opinion
The Crisis of Multilateral Institutions:
Future Outlooks of Russia and Europe
By Ulrike Reisner
Ulrike Reisner
Self-employed political analyst, lecturer & journalist, based in Vienna / Austria, political analyst with "Creative Diplomacy" (PICREADI).
On June 28, Austrian and Russian experts organised a joint seminar on "The Crisis of Multilateral Institutions: Future Outlook of Russia and Europe". Mr. Alexander Dubowy, Scientific Director at the Institute for Security Policy in Vienna, contributed as an expert and moderator. The Russian delegation was represented by Ms. Natalia Burlinova, President of Creative Diplomacy and Mr. Alexander Konkov, Head of Rethinking Russia Think Tank.
For the last 40 Years, Vienna has been the seat of various UN institutions. Within this time's period, the political framework conditions have changed massively. Europe and its nation states are facing major challenges, both political and military, as well as in the fields of security. Traditional alliance patterns are no longer proving themselves or are not sufficient to successfully overcome these challenges. Some experts are already talking about a crisis of the United Nations and other multilateral institutions. In this context it has to be seriously discussed, whether and to which extent the continuing weakness of multilateral institutions is a rise of the risks in between nations and thus also increases the risk of armed conflicts.
From an institutional point of view, international organisations such as the United Nations and the OECD have been established primarily on the basis of a jointly expressed will. For several reasons this "common will" is increasingly difficult to achieve today. One of the major causes is globalisation in connection with the advancing digitalisation. As a result, political and social systems around the world are becoming increasingly complex and networked. Decision-making in international organisations through negotiation is therefore perceived by political players as a problem rather than a contribution to solving problems. Domestic or bilateral institutions are understood to be more effective.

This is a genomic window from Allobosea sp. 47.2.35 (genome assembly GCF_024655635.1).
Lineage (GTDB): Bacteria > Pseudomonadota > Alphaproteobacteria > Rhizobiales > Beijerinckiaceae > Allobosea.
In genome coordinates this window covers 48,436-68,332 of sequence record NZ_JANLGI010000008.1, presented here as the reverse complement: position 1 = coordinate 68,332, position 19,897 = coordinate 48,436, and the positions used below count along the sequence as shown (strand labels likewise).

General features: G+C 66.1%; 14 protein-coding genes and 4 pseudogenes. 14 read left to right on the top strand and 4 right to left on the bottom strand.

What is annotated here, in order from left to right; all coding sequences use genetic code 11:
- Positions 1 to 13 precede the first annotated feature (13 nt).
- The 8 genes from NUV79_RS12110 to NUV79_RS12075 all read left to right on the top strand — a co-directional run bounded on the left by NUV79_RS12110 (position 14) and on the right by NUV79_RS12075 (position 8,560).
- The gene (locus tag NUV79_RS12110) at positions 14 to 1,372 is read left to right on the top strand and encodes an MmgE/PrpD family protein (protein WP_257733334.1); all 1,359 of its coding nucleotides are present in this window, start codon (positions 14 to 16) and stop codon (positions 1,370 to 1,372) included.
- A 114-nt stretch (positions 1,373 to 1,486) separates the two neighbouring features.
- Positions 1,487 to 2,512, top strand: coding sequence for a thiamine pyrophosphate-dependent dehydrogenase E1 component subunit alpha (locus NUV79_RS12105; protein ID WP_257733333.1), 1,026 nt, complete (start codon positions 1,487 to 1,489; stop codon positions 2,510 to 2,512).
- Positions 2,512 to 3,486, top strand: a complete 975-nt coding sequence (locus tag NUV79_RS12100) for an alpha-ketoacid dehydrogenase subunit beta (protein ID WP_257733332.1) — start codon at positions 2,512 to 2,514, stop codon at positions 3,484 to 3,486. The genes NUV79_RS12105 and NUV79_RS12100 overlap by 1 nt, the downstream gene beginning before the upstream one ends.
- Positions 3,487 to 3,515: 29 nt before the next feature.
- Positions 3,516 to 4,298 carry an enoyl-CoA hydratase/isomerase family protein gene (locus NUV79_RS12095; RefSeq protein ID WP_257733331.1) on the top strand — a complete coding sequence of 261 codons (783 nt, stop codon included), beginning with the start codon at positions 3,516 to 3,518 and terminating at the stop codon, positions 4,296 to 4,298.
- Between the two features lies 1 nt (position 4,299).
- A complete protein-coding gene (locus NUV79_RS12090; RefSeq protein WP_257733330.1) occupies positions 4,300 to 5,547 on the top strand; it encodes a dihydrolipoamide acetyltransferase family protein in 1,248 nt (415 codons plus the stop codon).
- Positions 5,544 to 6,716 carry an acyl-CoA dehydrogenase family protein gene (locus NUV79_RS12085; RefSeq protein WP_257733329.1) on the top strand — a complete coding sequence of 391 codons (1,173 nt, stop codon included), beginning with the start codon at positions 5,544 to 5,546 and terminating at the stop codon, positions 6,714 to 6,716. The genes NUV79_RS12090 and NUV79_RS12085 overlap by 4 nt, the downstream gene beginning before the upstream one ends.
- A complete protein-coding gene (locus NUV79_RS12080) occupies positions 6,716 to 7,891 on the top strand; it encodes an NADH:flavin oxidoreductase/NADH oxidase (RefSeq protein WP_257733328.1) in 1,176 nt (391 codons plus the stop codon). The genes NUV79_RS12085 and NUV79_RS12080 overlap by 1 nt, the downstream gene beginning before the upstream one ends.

In addition to the common will, the confidence of the partners in stability and effectiveness is another important prerequisite for the functioning of international organisations. This trust was repeatedly shaken, firstly because international organisations have been again and again (ab)used by major political actors for their power interests. On the other hand, the confidence of state actors in the effectiveness of international treaties has been dwindling for some time. More and more often international treaties are not fulfilled. In addition, non-state actors (such as corporations or finance companies) elude these international treaties.

From a European point of view, the crisis of the international organisations is an expression of a crisis of the world order after the Second World War. The rapid change from an initially bipolar and later unipolar system to a now multipolar system has shaken not only the political structures of the states but also their security structures.
On the other hand, state systems are increasingly confronted with comparable, major challenges that they can no longer cope with using domestic resources only. Demographic developments, migration or the accompanying effects of climate change require cross-border solutions. For the political partners these solutions have to be flexible but also reliable. Particularly in the case of international agreements, a distinction must be made between the short, medium and long-term interests of the partners. International organisations will only be able to make a successful contribution if they take account of these new circumstances.